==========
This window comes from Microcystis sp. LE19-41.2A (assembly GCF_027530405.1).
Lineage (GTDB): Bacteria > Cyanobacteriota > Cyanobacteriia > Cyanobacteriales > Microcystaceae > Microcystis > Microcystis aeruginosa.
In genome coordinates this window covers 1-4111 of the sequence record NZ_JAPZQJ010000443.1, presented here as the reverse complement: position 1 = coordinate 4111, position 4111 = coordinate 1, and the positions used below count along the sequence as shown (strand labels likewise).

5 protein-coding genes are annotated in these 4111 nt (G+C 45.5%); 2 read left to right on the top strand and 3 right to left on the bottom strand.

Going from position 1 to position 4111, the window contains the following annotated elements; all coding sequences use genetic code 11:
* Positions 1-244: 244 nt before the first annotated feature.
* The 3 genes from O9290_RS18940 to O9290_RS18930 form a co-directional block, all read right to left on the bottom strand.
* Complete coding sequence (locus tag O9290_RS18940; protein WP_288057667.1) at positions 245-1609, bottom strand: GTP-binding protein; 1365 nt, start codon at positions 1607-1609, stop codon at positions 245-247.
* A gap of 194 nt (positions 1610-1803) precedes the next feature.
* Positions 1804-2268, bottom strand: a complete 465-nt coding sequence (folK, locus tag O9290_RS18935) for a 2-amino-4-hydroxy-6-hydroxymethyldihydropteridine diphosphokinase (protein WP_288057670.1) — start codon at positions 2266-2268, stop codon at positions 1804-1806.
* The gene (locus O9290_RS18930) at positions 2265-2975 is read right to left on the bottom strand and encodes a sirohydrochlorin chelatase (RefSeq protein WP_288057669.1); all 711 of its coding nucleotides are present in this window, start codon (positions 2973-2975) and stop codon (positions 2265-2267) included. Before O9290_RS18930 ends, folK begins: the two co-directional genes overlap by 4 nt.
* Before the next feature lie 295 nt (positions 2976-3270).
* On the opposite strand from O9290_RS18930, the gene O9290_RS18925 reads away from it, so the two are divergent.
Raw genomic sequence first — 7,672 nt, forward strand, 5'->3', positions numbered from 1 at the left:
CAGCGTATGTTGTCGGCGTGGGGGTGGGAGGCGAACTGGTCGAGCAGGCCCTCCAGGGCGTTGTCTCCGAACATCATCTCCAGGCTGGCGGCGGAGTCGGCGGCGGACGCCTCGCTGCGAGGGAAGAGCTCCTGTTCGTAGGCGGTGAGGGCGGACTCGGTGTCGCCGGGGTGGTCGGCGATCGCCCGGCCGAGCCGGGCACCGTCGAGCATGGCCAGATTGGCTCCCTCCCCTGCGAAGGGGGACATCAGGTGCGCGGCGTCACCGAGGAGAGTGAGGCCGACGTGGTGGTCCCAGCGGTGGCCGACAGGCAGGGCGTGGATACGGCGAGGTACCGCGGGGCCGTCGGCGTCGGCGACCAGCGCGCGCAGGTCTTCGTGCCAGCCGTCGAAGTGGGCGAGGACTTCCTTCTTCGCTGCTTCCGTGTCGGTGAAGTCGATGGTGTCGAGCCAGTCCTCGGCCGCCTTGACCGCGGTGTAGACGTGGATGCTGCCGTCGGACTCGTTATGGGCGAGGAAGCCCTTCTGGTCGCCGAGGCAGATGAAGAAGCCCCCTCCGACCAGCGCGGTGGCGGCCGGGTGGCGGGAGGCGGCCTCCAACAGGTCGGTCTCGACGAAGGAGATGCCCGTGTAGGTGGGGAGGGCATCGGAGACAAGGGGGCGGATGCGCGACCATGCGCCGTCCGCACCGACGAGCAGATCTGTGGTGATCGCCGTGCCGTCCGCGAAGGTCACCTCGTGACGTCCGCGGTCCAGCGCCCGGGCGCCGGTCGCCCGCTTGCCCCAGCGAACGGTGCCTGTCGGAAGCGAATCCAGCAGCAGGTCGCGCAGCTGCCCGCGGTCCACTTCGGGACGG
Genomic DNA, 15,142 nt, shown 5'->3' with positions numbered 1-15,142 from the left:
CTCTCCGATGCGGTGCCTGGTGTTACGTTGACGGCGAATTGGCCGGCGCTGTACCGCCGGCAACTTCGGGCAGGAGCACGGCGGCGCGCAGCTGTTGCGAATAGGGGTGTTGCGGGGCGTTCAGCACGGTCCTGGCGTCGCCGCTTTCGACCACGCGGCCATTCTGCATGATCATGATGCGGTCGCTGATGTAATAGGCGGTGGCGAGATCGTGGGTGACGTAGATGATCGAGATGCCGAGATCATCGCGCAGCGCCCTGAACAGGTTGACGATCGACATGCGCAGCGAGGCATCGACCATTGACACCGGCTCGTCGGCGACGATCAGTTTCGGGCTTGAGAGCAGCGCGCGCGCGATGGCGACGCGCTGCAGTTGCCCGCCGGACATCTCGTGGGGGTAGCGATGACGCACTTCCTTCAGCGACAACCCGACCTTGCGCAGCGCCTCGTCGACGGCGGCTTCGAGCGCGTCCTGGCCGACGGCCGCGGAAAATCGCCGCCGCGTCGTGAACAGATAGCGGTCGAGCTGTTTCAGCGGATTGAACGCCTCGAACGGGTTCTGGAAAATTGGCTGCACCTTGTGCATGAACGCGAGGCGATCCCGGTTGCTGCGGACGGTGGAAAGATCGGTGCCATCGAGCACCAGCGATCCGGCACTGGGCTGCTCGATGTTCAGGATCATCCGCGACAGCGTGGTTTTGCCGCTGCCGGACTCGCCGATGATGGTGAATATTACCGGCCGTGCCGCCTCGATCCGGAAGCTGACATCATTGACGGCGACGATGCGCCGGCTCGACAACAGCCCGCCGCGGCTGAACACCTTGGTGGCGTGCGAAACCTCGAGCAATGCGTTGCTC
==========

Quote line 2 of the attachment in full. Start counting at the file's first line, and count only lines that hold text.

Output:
Lineage (GTDB): Bacteria > Cyanobacteriota > Cyanobacteriia > Cyanobacteriales > Microcystaceae > Microcystis > Microcystis aeruginosa.